Friday, 12 December 2014


Written by Liz England, "THE DOOR PROBLEM" appeared on her blog:
"Game design is one of those nebulous terms to people outside the game industry that’s about as clear as the “astrophysicist” job title is to me. It’s also my job, so I find myself explaining what game design means to a lot of people from different backgrounds, some of whom don’t know anything about games." Full article.

"A fighting Poland: The birth and growth of Eastern Europe’s hottest game industry"

Written by Dan Crawley, "A fighting Poland: The birth and growth of Eastern Europe’s hottest game industry" appeared on Venture Beat:
Although CD Projekt Red started out distributing games, it wasn’t long before the company started to make one of its own. Iwiński and Kiciński decided to take on one of Poland’s best creative treasures – The Witcher fantasy novels by Andrzej Sapkowski. 
Starting in 2002 with a team of just 17 people, drawn from around Poland and relocated to Warsaw, CD Projekt Red started to make The Witcher for PC. By the time the game released in 2007, the team was 100 strong. CD Projekt funded this lengthy development from its distribution business, which was now growing steadily, but it took up every cent, and then some. Full article.

Wednesday, 10 December 2014

"Wardrobe Theory: Vivienne From Dragon Age: Inquisition"

Written by Gita Jackson, "Wardrobe Theory: Vivienne From Dragon Age: Inquisition" appeared on Paste Magazine:
"Fashion and style present an incredible canvas to express yourself—even jeans and a t-shirt can say a lot about who you are, and how you want to be seen. If you take me on the day to day, I usually project that I’d rather be in bed, but when you have such possibilities to express yourself, why not be as expressive as possible? You get Vivienne as soon as you look at her—she’s in a position of power which she treats with respect, and she demands that you respect her too. Most of the time, I get frustrated with “impractical” clothing on videogame characters, but in this case, being impractical in her clothing is her character." Full article.

Tuesday, 9 December 2014

"Gamergate and the politicization of absolutely everything"

Written by Ezra Klein, "Gamergate and the politicization of absolutely everything" was posted on Vox:
"Though there are liberals within Gamergate and conservatives opposing it, the broad coalitions that have emerged around Gamergate are very clear. The conservative site Breitbart has been a leading source for Gamergaters convinced there's a media conspiracy against them. (Sample headline: "WHILE THE MEDIA SLANDERS GAMERS AS ‘TERRORISTS,' GAMERGATE IS HUNTING TROLLS AND ABUSERS.") Christina Hoff Sommers, a scholar at the conservative American Enterprise Institute, has become the movement's protector against claims that it's anti-woman." Full article.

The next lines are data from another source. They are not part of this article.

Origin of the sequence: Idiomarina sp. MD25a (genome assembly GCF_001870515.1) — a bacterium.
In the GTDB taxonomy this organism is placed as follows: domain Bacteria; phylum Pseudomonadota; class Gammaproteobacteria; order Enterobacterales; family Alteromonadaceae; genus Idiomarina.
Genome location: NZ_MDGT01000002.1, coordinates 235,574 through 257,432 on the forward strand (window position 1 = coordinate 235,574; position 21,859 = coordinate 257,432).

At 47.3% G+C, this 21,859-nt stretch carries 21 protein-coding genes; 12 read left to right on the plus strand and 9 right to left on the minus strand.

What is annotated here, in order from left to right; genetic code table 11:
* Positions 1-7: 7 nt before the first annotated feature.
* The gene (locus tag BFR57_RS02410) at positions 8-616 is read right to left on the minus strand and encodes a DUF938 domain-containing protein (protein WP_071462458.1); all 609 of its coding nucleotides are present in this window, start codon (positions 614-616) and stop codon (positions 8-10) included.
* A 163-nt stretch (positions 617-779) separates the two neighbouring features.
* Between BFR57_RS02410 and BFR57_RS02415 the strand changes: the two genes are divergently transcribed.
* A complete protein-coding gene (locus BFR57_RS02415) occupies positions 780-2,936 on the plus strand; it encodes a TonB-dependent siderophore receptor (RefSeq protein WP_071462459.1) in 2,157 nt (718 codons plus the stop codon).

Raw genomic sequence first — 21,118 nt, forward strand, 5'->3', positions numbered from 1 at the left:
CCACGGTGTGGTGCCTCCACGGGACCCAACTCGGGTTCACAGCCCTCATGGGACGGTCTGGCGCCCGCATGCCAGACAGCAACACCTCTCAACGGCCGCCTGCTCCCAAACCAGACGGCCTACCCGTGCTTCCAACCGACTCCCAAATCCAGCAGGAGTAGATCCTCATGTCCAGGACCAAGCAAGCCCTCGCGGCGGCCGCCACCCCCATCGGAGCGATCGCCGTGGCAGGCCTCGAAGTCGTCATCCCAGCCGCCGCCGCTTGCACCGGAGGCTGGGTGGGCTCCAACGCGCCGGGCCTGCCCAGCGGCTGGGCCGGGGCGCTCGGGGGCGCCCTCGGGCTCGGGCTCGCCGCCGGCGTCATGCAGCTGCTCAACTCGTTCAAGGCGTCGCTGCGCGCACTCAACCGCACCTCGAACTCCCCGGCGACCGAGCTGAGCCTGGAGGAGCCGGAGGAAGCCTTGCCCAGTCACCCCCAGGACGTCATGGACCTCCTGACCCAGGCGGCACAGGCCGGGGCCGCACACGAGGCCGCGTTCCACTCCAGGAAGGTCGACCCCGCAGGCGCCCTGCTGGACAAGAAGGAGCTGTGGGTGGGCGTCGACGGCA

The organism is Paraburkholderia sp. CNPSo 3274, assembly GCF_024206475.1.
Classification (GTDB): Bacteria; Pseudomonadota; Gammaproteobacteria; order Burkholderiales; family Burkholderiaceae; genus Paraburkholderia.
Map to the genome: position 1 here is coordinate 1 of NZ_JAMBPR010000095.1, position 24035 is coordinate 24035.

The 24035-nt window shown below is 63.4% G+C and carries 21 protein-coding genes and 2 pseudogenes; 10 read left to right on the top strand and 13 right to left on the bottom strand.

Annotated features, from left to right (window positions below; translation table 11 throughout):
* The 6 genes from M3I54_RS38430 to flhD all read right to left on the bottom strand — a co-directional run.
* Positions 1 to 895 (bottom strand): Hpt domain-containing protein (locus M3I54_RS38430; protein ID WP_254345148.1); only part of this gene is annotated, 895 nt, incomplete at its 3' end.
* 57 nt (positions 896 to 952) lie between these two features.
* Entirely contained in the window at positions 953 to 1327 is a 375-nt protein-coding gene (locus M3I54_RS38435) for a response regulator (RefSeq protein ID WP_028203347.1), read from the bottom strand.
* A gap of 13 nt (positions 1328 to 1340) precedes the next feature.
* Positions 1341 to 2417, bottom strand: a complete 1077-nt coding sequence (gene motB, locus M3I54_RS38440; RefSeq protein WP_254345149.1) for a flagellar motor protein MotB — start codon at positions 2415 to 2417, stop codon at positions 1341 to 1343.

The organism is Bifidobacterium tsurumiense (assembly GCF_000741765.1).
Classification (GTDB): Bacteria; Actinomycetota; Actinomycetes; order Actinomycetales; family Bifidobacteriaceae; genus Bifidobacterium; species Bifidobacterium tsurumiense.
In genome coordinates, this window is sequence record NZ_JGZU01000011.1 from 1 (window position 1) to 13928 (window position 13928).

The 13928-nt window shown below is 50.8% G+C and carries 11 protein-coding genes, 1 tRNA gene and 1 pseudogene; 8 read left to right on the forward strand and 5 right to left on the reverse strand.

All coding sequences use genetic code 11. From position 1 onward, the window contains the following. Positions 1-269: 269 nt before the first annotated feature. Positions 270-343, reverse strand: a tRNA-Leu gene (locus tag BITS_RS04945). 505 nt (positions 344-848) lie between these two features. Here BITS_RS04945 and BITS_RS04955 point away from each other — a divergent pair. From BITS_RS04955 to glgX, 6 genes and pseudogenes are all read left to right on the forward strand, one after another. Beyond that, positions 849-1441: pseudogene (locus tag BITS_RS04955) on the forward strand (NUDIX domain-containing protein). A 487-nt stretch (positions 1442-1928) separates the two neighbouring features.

Monday, 8 December 2014

"GTA 5 Wildlife Documentary | Into The Deep"

Written by Chaney555, "GTA 5 Wildlife Documentary | Into The Deep" was posted to 8-Bit Bastard's YouTube channel:

Thursday, 20 November 2014

"Games reviews are changing from product assessments to tourist guides"

Written by Keith Stuart, "Games reviews are changing from product assessments to tourist guides" was posted on The Guardian:
Perhaps games reviewers should think of themselves more like TV critics from now on. When a game is released, it’s like the first episode in a new series: you review elements of that – the set-up, the acting, the direction – but you also assess the possibilities in a frank and open way. Games evolve now; they are shaped as much by player activity as by design ambitions. This is why YouTubers have become so popular and valuable – they are part of games and convey the ever-changing experience – they report from the frontline of engagement.  Full article.

Tuesday, 18 November 2014

"Why Anything but Games Matters"

Written by Ian Bogost, "Why Anything but Games Matters" appeared on his blog:
Even as games have become ever more widespread they have also receded further within themselves. And among this community—indie developers at one of a small handful of successful independent games festivals—it’s easy to pat ourselves on the back and say, “but it’s different here.” And it is. 
But also, it isn't. 
Think about the ways we distribute and sell games—especially the indie games that are supposedly enacting the expressive revolution we claim. Steam has made independence financially viable at times, but it has done so by recapitulating games retail—the dark, weird, embarrassing game shop recreated as a tiny-text, black-and-gunmetal interface through which all further activity is sieved. One is not even allowed to run games away from Valve’s supervision. Encountering games still requires pledging fealty to gamedom. Full article.